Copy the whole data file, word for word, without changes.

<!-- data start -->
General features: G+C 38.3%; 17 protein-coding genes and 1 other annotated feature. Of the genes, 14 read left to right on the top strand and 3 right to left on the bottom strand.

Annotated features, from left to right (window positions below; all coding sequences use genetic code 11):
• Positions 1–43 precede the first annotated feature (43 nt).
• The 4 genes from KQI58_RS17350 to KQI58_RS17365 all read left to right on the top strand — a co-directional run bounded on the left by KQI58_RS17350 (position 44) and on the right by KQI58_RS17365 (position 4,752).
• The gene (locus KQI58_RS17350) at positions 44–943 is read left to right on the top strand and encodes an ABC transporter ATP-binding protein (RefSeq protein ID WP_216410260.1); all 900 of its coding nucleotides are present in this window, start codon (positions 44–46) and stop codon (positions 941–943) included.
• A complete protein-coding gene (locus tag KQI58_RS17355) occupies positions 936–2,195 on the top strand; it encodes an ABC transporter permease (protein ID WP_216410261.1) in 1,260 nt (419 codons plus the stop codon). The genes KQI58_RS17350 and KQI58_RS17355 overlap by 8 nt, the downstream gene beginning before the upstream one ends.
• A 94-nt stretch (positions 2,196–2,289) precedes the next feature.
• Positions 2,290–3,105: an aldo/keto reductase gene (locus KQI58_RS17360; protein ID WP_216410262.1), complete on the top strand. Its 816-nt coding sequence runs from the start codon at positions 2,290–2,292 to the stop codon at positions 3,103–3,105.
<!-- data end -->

General features: G+C 38.3%; 17 protein-coding genes and 1 other annotated feature. Of the genes, 14 read left to right on the top strand and 3 right to left on the bottom strand.

Annotated features, from left to right (window positions below; all coding sequences use genetic code 11):
• Positions 1–43 precede the first annotated feature (43 nt).
• The 4 genes from KQI58_RS17350 to KQI58_RS17365 all read left to right on the top strand — a co-directional run bounded on the left by KQI58_RS17350 (position 44) and on the right by KQI58_RS17365 (position 4,752).
• The gene (locus KQI58_RS17350) at positions 44–943 is read left to right on the top strand and encodes an ABC transporter ATP-binding protein (RefSeq protein ID WP_216410260.1); all 900 of its coding nucleotides are present in this window, start codon (positions 44–46) and stop codon (positions 941–943) included.
• A complete protein-coding gene (locus tag KQI58_RS17355) occupies positions 936–2,195 on the top strand; it encodes an ABC transporter permease (protein ID WP_216410261.1) in 1,260 nt (419 codons plus the stop codon). The genes KQI58_RS17350 and KQI58_RS17355 overlap by 8 nt, the downstream gene beginning before the upstream one ends.
• A 94-nt stretch (positions 2,196–2,289) precedes the next feature.
• Positions 2,290–3,105: an aldo/keto reductase gene (locus KQI58_RS17360; protein ID WP_216410262.1), complete on the top strand. Its 816-nt coding sequence runs from the start codon at positions 2,290–2,292 to the stop codon at positions 3,103–3,105.